Mania · Medication

The medication miracle

I was told a lot of things when I was started on lithium. One of them being that only around a third of people respond well to it. A third would respond quite well, but would need another medication in the mix or would experience breakthrough symptoms, while the last third wouldn’t respond at all. (I hope I’ve got that information right, it was almost a year ago and it’s something I was told rather than something I’ve researched).

Within a few weeks of starting it, I’d come down from my high and was ‘stable’. I was told that those who respond well to it in the first few weeks are likely to continue to respond well.


And so lithium was my medication miracle. For months I experienced ‘stability’, my mood wobbling only with the type of things that would bother anyone- a 44hr week at work, a tough therapy session, the return of my best friend from Australia. My ups and downs were in the confines of ‘normal’. Between a 4 and 6 on the blessed mood scale.

Arguably, I was more stable on lithium alone than I was on the lithium/olanzapine combination (where the side effects coupled with the stress of moving to a new country had me worrying I was slipping into a low).

So I’m scratching my head and wondering why it doesn’t seem to be working this time.

I’ve been in hospital five weeks now. Which means five weeks back on meds. I was put on aripiprazole and lorazepam to bring me down from the high/mixed episode and restarted on lithium at the same time. Last week, the aripiprazole was swapped for quetiapine to see if that would help my sleep, after promethazine, zopiclone and lorazepam still left me awake. It did. So I’ve had maybe 5/6 nights of some sort of sleep (before I was getting next to none).

So I should be well down, settled, stable, on an even keel. I should be grand, home, back at uni. But I’m not. My mood is still swinging. The past few days/week has been a lil up, a bit buzzy- not overly, but high enough for the doctors to ask if I could see how it was too good, for the occupational therapist to comment and for my mum to symptom check over the phone. High enough for me to want to climb back onto the hospital roof.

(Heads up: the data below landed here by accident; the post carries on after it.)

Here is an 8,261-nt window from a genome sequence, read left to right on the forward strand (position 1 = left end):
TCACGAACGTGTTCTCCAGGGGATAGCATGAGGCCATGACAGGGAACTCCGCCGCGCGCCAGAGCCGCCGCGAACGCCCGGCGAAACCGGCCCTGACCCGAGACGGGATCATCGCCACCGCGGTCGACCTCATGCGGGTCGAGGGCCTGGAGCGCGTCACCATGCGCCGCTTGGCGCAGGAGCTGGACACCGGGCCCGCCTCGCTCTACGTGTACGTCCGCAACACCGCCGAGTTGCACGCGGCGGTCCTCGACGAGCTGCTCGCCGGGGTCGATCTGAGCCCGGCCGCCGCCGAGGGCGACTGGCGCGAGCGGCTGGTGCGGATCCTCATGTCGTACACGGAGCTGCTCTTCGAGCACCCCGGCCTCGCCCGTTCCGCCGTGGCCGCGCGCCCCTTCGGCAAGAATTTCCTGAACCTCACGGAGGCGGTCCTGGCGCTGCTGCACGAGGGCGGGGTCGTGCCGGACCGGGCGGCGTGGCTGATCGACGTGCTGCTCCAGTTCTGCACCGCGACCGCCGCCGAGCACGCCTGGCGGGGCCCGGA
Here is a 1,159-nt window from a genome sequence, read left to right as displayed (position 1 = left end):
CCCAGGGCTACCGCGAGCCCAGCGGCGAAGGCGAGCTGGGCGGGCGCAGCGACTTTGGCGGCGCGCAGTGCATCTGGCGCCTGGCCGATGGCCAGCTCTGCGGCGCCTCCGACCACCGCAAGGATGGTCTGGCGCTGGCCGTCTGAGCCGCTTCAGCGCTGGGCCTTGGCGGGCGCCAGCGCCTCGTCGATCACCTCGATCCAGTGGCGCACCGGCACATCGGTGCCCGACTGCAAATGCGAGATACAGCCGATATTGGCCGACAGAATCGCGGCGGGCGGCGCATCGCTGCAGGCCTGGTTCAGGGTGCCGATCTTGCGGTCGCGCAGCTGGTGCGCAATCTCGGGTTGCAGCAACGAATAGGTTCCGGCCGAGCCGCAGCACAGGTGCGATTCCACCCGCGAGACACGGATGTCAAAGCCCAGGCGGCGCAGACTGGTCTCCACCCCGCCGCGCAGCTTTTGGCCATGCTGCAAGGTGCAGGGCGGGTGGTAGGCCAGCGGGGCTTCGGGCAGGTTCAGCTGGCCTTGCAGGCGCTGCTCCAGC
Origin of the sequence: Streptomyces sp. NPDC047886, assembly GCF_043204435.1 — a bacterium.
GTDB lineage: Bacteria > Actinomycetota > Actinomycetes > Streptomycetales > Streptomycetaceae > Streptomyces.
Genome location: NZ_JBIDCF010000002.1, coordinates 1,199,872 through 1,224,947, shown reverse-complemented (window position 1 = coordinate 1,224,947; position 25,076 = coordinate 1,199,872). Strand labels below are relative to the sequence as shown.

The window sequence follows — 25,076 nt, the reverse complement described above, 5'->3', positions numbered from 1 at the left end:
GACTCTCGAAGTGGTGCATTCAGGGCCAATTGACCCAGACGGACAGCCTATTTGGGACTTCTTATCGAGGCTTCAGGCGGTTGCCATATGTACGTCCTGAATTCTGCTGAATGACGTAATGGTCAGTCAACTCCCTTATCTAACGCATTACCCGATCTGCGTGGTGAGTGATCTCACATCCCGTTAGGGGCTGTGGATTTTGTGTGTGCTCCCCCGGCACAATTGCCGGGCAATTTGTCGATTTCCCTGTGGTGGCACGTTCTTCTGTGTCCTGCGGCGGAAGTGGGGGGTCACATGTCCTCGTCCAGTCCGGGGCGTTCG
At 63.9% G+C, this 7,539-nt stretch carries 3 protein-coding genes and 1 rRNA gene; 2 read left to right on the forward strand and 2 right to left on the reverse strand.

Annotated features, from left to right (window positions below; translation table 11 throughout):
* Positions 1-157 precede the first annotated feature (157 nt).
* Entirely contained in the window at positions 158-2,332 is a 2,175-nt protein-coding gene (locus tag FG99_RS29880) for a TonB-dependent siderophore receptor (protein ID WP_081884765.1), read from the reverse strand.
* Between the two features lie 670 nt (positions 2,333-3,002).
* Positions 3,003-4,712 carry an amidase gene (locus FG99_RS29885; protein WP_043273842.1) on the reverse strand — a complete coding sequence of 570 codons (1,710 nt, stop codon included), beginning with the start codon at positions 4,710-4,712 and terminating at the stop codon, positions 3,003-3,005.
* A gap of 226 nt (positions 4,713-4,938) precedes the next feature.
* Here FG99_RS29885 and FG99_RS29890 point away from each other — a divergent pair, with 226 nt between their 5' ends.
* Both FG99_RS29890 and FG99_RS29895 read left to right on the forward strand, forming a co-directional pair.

So I am panicking that the medication isn’t working. That this time the lithium isn’t quite so miraculous, and I am worried that that is my fault, for stopping it, that now I’ve had to start it from scratch, I’ve somehow raised my tolerance to it. In fact, my outpatient psychiatrist warned me that for every time I stopped it, my recovery would be reduced by 2-3%. So technically, it won’t work as well. But it kind of feels like it’s not working at all.

And I am worried about what will happen if it doesn’t, if the medication miracle doesn’t kick in and sort these bloody chemicals out and put them back in their place. Because I can’t do this, I really can’t. I really do want nothing more than to be back at uni, back with my friends, away from this hospital and my head.

And there’s that, too. It’s still hard, messy. I’m still crying at meds time, with my favourite nurse cheering me on, telling me I need the pills to get me stable. I still sit in the fishbowl (quiet room) on the ward and sing Frozen at the top of my lungs (and subsequently have nurses charging in and telling me to shh), while simultaneously wanting to cry. I still badger staff and ask them for walks, trips into town, a new brain. I have been tasked with writing a list of pros and cons for taking meds and for being on meds. I sit down on my bed and put pen to paper. Jump up, flit around the dorm room, up the corridor, outside for a cigarette, back to bed. I throw my pen down in frustration. I am hot and flustered and I am confusing myself, and to be quite honest, this whole damn exercise is s t r e s s i n g m e o u t. It is making me want to scream and cry and punch the air and holler that IT’S. NOT. FAIR.

Today one of my favourite nurses is on. She is hilariously grumpy today and tells me that I need to get it into my head: I need meds. The same way some people might for cancer or diabetes, I need medication for bipolar disorder. Tough shit. That’s just the way it is. Well, she doesn’t say that, but she might as well.

It’s all a big jumble. I both want to be still and don’t want the medication. I recognise that the medication is what will make me still, yet I am still fighting it, trying desperately to cling to the high, crying as I swallow the dixie cup of pills, speed walking past the nurses station in the hope of sneaking into bed before they remember I haven’t taken my meds. I know I’m fighting it, but I don’t know how to not fight it when the meds both leave me with unpleasant side effects and the lithium miracle doesn’t seem to be working anyway.

So it’s all a bit shit, really.


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